The Toronto G20 Summit
Not your usual observations on
The Special Investigations Unit (SIU), the people responsible for investigating misconduct by Ontario police, it would seen, could not identify the officers who beat up and injured mostly innocent protestors, and who removed or defaced theirs badges to avoid identification.
G20 police won’t face criminal charges
Globe and Mail, Nov. 25, 2010
The G20, and What Do We Say To Iran?
The more than a thousand mostly peaceful demonstrators detained by the police at the G20 Summit was the "biggest mass arrests in Canadian history."
How can we ever again criticize another country for beating up on its citizens for exercising their right to assembly and freedom of expression after that obscenity!
As to be expected, Public Safety Minister and former Justice Minister Vic Toews praised the police for exercising "restraint" for what the Prime Minister described as "the actions of a few thugs."
Making it hurt so bad
Natalie Gray, 20, of Maple Ridge, B.C., who was hit by two of the projectiles, has finally gotten the Toronto police to admit that they fired rubber bullets at mostly peaceful protesters at the G20 Summit and not blanks as previously claimed.
It would be more than interesting to know why Toronto's finest felt that this young woman needed to be hurt this way, not once but twice.
If this shooting was gratuitous then the ethical line that is suppose to separate how our police forces deal with people protesting real and perceived inequities and law enforcement in countries like Iran (remember Neda) has been blurred, if not crossed. The more reason for an enquiry into the conduct of the police during the G20 Summit. July 29, 2010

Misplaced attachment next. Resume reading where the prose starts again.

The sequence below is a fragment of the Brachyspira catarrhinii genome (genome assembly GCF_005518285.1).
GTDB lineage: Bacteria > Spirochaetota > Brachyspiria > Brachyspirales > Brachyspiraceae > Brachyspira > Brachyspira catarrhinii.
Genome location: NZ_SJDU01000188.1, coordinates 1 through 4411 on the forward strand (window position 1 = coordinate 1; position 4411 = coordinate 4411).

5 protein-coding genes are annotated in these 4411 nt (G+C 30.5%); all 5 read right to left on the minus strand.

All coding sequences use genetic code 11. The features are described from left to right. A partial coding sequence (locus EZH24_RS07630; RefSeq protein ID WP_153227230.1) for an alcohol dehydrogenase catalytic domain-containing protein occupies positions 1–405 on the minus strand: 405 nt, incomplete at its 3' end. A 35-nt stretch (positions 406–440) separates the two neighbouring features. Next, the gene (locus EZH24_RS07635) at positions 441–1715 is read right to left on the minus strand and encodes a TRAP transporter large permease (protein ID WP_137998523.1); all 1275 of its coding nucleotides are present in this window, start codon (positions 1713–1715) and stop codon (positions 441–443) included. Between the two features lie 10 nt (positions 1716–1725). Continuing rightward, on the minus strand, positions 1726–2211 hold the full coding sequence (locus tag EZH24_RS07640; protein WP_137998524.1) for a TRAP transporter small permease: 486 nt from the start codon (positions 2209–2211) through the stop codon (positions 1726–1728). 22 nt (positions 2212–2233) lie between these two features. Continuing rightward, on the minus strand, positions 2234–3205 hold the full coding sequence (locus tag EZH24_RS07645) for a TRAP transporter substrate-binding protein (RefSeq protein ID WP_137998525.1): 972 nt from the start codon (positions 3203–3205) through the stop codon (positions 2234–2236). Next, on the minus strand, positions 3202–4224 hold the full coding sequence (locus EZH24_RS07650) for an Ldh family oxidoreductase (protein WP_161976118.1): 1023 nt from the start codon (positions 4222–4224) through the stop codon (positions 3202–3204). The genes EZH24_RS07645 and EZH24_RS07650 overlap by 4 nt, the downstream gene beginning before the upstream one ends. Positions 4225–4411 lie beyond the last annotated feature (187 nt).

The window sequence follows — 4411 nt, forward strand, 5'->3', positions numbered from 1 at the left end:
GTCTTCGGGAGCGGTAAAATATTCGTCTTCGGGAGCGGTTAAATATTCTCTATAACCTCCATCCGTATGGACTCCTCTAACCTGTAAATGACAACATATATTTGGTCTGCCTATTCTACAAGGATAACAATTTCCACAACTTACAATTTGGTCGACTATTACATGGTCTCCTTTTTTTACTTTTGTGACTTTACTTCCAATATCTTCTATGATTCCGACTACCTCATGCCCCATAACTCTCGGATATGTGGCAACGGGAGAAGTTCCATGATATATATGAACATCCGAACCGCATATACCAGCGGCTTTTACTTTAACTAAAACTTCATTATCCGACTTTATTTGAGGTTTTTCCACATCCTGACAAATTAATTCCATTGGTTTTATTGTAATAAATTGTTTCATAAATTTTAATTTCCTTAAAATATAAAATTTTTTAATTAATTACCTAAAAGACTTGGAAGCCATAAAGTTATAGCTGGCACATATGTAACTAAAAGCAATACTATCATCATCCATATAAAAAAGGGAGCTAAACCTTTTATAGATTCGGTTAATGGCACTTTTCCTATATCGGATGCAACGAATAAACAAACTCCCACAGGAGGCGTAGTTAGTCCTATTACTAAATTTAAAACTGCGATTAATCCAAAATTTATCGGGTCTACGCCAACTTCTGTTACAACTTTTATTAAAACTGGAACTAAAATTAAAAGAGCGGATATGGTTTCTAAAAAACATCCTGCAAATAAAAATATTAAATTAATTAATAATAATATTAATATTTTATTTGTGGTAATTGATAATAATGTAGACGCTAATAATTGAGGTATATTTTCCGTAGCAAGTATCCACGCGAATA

The Advisor to Prussian Kings and an Emperor as Role Model
Toronto Police unveil G20 ‘most wanted’ … Det. Sgt. Giroux said the 10 men are mostly wanted on mischief and arson charges. Globe and Mail, July 14, 2010
In the hope of stopping ten mischief makers at the G20, Toronto’s finest arrested more than a thousand mainly peaceful demonstrators, journalists, onlookers and passersby.
Respected English jurist William Blackstone wrote in his Commentaries on the Laws of England, published in the 1760s that "better that ten guilty persons escape than that one innocent suffer." It is known as Blackstone's Principal and is reflected in our legal system which will err in favour of not convicting an innocent person even if it means criminals will go free.
The Toronto Police appear to favour the argument of Otto Von Bismarck who countered with "it is better that ten innocent men suffer than one guilty man escape”, bettering the iron-fisted Chancellor's ratio by a factor of 10. This is very dangerous for democracy. The police and the Harper government's challenge to our right of freedom of assembly and freedom of expression can not go unanswered.
Jesus, Harper and the Money Changers
What lesson did Stephen Harper take away from Jesus and the Money Changers that he will fight the imposition of a reasonable tax on money-lenders as he plans to do at the G8/G20 summit?
On Monday June 19, in Parliament, the man who knows no shame came to the defence of the Prime Minister and his Minister of Public Safety by scapegoating the bureaucracy for the astronomical cost of the G8/G20.
In response to a question from the Opposition, the Honourable Lawrence Cannon, Minister of Foreign Affairs, said that it had all been done by “professionals.”
The G20 and First Nations
Ontario First Nations get a tax break on the new Harmonized Sales Tax (HST) by threatening to block roads during the G8/G20 summit. First nations should be wary about using terrorist-like tactics to get their way. It's not how it's done in a democracy, even when you don’t consider yourselves Canadian.
The G20 and Vesicovaginal Fistula